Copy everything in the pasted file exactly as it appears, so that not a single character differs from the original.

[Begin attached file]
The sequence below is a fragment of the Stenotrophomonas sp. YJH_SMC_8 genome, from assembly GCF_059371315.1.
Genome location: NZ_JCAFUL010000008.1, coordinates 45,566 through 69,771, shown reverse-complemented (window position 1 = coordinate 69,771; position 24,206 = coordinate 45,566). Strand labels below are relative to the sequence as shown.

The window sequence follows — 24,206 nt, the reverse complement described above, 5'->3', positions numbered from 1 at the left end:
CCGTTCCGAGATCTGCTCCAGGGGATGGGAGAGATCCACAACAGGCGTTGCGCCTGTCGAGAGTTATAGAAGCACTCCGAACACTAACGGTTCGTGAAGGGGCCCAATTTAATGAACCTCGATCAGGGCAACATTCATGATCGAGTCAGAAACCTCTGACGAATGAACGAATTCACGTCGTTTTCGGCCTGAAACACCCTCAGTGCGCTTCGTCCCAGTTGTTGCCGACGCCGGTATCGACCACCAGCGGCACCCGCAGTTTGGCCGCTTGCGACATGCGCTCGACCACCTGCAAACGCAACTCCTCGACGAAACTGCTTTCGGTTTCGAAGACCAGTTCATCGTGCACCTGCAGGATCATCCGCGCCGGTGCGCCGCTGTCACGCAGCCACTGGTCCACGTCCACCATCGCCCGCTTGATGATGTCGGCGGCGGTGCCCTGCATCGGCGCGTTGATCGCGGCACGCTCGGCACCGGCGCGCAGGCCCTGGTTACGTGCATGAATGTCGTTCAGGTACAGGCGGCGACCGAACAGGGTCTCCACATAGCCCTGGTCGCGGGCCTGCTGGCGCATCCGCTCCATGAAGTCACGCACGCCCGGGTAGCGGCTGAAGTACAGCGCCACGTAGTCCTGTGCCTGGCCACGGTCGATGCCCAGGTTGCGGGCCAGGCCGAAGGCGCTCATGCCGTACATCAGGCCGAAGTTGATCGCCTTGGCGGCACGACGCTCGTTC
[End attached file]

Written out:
The sequence below is a fragment of the Stenotrophomonas sp. YJH_SMC_8 genome, from assembly GCF_059371315.1.
Genome location: NZ_JCAFUL010000008.1, coordinates 45,566 through 69,771, shown reverse-complemented (window position 1 = coordinate 69,771; position 24,206 = coordinate 45,566). Strand labels below are relative to the sequence as shown.

The window sequence follows — 24,206 nt, the reverse complement described above, 5'->3', positions numbered from 1 at the left end:
CCGTTCCGAGATCTGCTCCAGGGGATGGGAGAGATCCACAACAGGCGTTGCGCCTGTCGAGAGTTATAGAAGCACTCCGAACACTAACGGTTCGTGAAGGGGCCCAATTTAATGAACCTCGATCAGGGCAACATTCATGATCGAGTCAGAAACCTCTGACGAATGAACGAATTCACGTCGTTTTCGGCCTGAAACACCCTCAGTGCGCTTCGTCCCAGTTGTTGCCGACGCCGGTATCGACCACCAGCGGCACCCGCAGTTTGGCCGCTTGCGACATGCGCTCGACCACCTGCAAACGCAACTCCTCGACGAAACTGCTTTCGGTTTCGAAGACCAGTTCATCGTGCACCTGCAGGATCATCCGCGCCGGTGCGCCGCTGTCACGCAGCCACTGGTCCACGTCCACCATCGCCCGCTTGATGATGTCGGCGGCGGTGCCCTGCATCGGCGCGTTGATCGCGGCACGCTCGGCACCGGCGCGCAGGCCCTGGTTACGTGCATGAATGTCGTTCAGGTACAGGCGGCGACCGAACAGGGTCTCCACATAGCCCTGGTCGCGGGCCTGCTGGCGCATCCGCTCCATGAAGTCACGCACGCCCGGGTAGCGGCTGAAGTACAGCGCCACGTAGTCCTGTGCCTGGCCACGGTCGATGCCCAGGTTGCGGGCCAGGCCGAAGGCGCTCATGCCGTACATCAGGCCGAAGTTGATCGCCTTGGCGGCACGACGCTCGTTC